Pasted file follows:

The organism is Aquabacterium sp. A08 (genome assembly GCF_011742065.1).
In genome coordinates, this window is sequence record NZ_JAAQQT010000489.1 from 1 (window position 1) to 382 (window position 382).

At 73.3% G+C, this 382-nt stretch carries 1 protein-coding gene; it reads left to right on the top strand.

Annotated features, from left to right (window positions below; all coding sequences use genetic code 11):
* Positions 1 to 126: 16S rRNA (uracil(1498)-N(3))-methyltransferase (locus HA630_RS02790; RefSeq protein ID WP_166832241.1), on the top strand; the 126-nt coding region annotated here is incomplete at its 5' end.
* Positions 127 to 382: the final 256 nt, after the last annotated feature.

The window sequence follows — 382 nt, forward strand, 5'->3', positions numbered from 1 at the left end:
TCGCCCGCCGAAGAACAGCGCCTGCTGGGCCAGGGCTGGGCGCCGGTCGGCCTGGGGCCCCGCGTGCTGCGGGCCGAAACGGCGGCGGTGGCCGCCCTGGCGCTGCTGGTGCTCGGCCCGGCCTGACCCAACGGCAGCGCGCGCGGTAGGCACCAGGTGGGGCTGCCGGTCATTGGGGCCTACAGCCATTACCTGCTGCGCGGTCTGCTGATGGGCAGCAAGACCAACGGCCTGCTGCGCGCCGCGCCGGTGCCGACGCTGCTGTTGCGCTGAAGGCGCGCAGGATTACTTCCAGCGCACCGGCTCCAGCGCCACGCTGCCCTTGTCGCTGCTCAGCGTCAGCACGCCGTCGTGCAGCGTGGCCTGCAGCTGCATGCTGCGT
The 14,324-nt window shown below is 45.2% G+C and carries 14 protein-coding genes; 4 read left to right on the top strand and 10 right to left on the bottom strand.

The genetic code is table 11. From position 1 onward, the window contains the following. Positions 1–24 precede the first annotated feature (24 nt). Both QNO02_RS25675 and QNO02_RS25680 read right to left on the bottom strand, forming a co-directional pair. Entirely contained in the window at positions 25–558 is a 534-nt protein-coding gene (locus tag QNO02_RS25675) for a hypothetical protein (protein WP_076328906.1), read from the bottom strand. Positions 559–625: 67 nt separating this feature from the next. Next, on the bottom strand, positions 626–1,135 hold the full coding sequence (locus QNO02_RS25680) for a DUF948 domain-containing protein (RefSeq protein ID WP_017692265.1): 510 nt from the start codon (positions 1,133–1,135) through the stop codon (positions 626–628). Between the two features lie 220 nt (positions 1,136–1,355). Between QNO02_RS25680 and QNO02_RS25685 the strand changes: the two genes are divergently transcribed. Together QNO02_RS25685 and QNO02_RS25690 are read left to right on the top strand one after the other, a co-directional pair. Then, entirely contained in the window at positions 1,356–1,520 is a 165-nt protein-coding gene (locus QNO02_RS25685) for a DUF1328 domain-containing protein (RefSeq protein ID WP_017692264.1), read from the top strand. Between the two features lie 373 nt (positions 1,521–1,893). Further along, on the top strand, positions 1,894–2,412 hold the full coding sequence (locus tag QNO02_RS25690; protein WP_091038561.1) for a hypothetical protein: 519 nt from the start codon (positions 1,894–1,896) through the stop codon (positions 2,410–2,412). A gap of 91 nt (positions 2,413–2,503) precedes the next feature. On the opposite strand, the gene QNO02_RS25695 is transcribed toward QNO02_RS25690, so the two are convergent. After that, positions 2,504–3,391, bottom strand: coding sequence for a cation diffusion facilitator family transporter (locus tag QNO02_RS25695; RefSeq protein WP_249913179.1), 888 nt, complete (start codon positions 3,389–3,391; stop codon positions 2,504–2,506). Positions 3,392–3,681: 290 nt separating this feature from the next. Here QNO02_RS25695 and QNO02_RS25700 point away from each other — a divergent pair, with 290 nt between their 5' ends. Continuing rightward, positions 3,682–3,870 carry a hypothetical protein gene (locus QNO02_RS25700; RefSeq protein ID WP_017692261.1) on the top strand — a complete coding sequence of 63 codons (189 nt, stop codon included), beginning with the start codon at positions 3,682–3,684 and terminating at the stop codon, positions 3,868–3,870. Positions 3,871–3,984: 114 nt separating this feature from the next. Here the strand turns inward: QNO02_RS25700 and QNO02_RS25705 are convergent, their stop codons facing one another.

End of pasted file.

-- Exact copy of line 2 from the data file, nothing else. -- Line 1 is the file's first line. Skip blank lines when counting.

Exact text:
In genome coordinates, this window is sequence record NZ_JAAQQT010000489.1 from 1 (window position 1) to 382 (window position 382).